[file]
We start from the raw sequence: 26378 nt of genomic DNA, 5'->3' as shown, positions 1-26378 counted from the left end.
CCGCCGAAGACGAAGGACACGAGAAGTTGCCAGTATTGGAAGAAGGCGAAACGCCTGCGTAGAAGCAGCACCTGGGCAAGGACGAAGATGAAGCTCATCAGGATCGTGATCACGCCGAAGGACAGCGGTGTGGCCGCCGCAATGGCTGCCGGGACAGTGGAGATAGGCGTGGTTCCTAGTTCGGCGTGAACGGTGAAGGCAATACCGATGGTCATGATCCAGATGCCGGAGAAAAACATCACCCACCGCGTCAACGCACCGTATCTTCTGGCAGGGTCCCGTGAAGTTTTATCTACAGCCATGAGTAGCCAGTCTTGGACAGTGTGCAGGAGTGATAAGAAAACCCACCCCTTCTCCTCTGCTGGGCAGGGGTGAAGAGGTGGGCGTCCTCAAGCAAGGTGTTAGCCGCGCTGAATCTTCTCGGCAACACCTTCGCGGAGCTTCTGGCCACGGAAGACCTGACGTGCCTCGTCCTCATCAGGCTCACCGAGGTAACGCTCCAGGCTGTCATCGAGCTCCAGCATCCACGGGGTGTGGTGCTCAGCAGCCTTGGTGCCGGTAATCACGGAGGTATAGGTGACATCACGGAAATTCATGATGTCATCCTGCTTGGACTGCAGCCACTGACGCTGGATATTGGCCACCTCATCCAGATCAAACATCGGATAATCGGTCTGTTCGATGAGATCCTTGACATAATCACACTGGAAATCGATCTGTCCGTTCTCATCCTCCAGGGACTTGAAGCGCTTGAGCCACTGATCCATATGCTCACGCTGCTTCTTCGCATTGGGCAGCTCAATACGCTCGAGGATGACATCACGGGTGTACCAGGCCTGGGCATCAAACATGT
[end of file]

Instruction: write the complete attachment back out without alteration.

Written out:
We start from the raw sequence: 26378 nt of genomic DNA, 5'->3' as shown, positions 1-26378 counted from the left end.
CCGCCGAAGACGAAGGACACGAGAAGTTGCCAGTATTGGAAGAAGGCGAAACGCCTGCGTAGAAGCAGCACCTGGGCAAGGACGAAGATGAAGCTCATCAGGATCGTGATCACGCCGAAGGACAGCGGTGTGGCCGCCGCAATGGCTGCCGGGACAGTGGAGATAGGCGTGGTTCCTAGTTCGGCGTGAACGGTGAAGGCAATACCGATGGTCATGATCCAGATGCCGGAGAAAAACATCACCCACCGCGTCAACGCACCGTATCTTCTGGCAGGGTCCCGTGAAGTTTTATCTACAGCCATGAGTAGCCAGTCTTGGACAGTGTGCAGGAGTGATAAGAAAACCCACCCCTTCTCCTCTGCTGGGCAGGGGTGAAGAGGTGGGCGTCCTCAAGCAAGGTGTTAGCCGCGCTGAATCTTCTCGGCAACACCTTCGCGGAGCTTCTGGCCACGGAAGACCTGACGTGCCTCGTCCTCATCAGGCTCACCGAGGTAACGCTCCAGGCTGTCATCGAGCTCCAGCATCCACGGGGTGTGGTGCTCAGCAGCCTTGGTGCCGGTAATCACGGAGGTATAGGTGACATCACGGAAATTCATGATGTCATCCTGCTTGGACTGCAGCCACTGACGCTGGATATTGGCCACCTCATCCAGATCAAACATCGGATAATCGGTCTGTTCGATGAGATCCTTGACATAATCACACTGGAAATCGATCTGTCCGTTCTCATCCTCCAGGGACTTGAAGCGCTTGAGCCACTGATCCATATGCTCACGCTGCTTCTTCGCATTGGGCAGCTCAATACGCTCGAGGATGACATCACGGGTGTACCAGGCCTGGGCATCAAACATGT